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How do you stay connected to what your clients REALLY need from you?

If you are a marketing professional, how do you stay tuned to the dual role you have?

On the one hand, you help the organization to connect more efficiently with their customer base.

If your clients are anything like mine, they probably know they need help with:

  • finding ways to increase the volume of work done for each client
  • increasing the longevity of each client relationship
  • identifying which clients are most profitable and where we might find more like them
  • clarifying which clients are least profitable and either find economical ways to serve them or ways to share the work potential with others who could serve them more efficiently
  • providing solid and tangible discussion ideas to fuel conversations with clients and prospects (based on research and market trends)
  • Making it easy/easier to stay in touch with existing clients by providing tools and systems to provoke connections

On the other hand, you are uniquely placed to help your internal clients develop the knowledge, skills and business acumen they need to serve their client base profitably.

That makes marketing both a functional expertise and a means for aligning strategy and organizational culture.

  • Helping to coordinate activities more effectively across the business, so we amplify rather than duplicate efforts
  • Helping to determine which behaviours enhance the firm’s reputation and contribute towards the organizations strategic goals, and which behaviours are holding them back
  • Helping to develop trust and respect for each other’s contribution and expertise so they can confidently broaden relationships with our clients across different practices or business units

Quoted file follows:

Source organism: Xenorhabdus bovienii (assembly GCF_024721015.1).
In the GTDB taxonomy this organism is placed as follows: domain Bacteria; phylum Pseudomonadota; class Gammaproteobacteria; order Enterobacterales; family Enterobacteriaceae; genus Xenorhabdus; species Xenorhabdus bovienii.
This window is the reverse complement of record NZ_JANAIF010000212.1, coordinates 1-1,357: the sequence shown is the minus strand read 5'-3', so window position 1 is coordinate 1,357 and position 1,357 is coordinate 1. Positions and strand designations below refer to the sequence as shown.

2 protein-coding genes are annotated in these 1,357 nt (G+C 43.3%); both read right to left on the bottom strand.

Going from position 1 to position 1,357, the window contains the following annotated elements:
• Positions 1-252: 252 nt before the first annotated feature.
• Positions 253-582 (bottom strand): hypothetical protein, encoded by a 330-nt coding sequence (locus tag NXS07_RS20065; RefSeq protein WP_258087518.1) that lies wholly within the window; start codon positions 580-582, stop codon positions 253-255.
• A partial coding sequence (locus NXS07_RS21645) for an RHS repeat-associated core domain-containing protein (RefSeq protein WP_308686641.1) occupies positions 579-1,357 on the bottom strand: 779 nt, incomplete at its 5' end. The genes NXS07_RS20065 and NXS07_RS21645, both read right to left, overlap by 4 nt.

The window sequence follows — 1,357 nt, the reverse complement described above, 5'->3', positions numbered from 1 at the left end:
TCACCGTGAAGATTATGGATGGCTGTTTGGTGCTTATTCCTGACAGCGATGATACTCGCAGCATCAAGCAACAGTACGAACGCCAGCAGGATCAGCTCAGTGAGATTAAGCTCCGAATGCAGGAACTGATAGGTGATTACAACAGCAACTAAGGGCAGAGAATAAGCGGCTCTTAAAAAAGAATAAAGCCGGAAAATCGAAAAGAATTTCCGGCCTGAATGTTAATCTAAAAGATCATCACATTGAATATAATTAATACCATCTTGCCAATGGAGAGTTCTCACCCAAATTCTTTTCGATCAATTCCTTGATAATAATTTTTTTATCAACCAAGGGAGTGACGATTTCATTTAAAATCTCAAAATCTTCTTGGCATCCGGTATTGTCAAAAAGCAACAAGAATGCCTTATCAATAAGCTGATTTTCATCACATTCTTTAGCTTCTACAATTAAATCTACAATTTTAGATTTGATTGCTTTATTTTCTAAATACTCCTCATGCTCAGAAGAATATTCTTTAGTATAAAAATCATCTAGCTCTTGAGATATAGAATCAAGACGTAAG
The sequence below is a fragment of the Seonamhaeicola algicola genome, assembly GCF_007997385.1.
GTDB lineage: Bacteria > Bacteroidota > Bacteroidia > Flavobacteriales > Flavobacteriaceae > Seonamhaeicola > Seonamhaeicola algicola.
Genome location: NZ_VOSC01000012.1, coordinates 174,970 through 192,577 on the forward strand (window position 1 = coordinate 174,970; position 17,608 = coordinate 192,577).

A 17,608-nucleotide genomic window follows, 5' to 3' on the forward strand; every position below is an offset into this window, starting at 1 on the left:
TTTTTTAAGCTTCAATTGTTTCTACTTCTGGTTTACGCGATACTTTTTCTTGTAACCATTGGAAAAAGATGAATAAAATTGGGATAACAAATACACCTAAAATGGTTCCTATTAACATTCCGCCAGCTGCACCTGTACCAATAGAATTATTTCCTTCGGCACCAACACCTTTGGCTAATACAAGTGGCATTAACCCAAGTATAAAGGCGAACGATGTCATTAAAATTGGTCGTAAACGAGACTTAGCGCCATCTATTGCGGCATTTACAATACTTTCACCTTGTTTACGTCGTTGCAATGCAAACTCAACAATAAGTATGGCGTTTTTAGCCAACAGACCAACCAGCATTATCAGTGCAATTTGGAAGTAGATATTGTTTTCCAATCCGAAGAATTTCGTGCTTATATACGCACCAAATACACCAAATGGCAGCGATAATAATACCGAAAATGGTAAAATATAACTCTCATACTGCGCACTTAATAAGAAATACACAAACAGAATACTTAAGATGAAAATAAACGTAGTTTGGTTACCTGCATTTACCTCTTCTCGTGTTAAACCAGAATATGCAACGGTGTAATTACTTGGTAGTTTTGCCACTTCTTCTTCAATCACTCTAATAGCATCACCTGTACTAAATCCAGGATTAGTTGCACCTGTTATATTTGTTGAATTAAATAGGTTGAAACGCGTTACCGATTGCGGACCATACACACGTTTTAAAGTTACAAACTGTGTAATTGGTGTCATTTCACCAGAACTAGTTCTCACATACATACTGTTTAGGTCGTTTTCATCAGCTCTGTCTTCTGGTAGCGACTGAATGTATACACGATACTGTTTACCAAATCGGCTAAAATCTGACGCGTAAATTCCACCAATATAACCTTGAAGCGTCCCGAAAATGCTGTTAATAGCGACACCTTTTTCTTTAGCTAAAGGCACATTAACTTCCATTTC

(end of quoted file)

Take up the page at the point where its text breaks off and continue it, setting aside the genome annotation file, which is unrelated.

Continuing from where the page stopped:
• Helping to establish more systematic and disciplined approached to the ways they initiate, build and deepen relationships with clients

Just as you might implement listening posts, market research and client feedback tools for your external clients, are you doing the same for your internal clients?

Do you invest time and energy in getting to understand your employers business model? Do you know how they make money and stay profitable? Do you spend time watching them in action, delivering product or service to their clients? Do you attend sales calls with them, or get to know how the products are developed so you can advise how and where they might improve coordination and efficiency?

What are the ways you stay connected to what your clients really need from you?

Sign me up to move mountains every time…

In a recent panel discussion at The Executive Roundtable about switching gears and changing careers mid-path, Colleen Albiston, Global Head of Tax Marketing for KPMG memorably stated that she focuses on turnarounds, new growth and marketing change…adding “I’m not your maintenance gal…” Colleen comes from a place of truly knowing where she adds value, and where she can do her best work. I love this very real and honest self-appraisal of what she is and isn’t about.  Very Buckingham-like.

When considering a change in role, Colleen urged the movers and shakers in the room to be absolutely clear what is expected, what changes the business really needs (not just what the say they want). Help the leaders get past their ‘planitudes’ (it is written in the plan, therefore it is…) and into the reality of what the changes are going to mean for them and their teams.

I confess, I subscribe to the Colleen Albiston school of thinking. I would far rather move mountains; take on big challenges; shine a light on what needs to change and what the implications of change might mean; go into a tough situation with eyes wide open; than step into an established role with a clear set of guidelines and benchmarked success rules to follow. Maybe I’m a glutton for punishment but that’s just my bag. Its the explorer in me – I have a propensity for change that flies off the scale in most psychometric tests!

Now, don’t get me wrong. I fully respect and honour tradition, legacy and the wisdom of time-tested methods, as long as they remain relevant and adaptive to new circumstances.  “Survival of the fittest” was an idea founded in successful adaptation to changing environments rather than change for the sake of it. A successfully adaptive organism may remain unchanged for many years provided the environment remains the same.

In the same discussion, the other panelists offered equally insightful perspectives on shifting (or staying true to) career focus… check here for a summary of the key takeaways…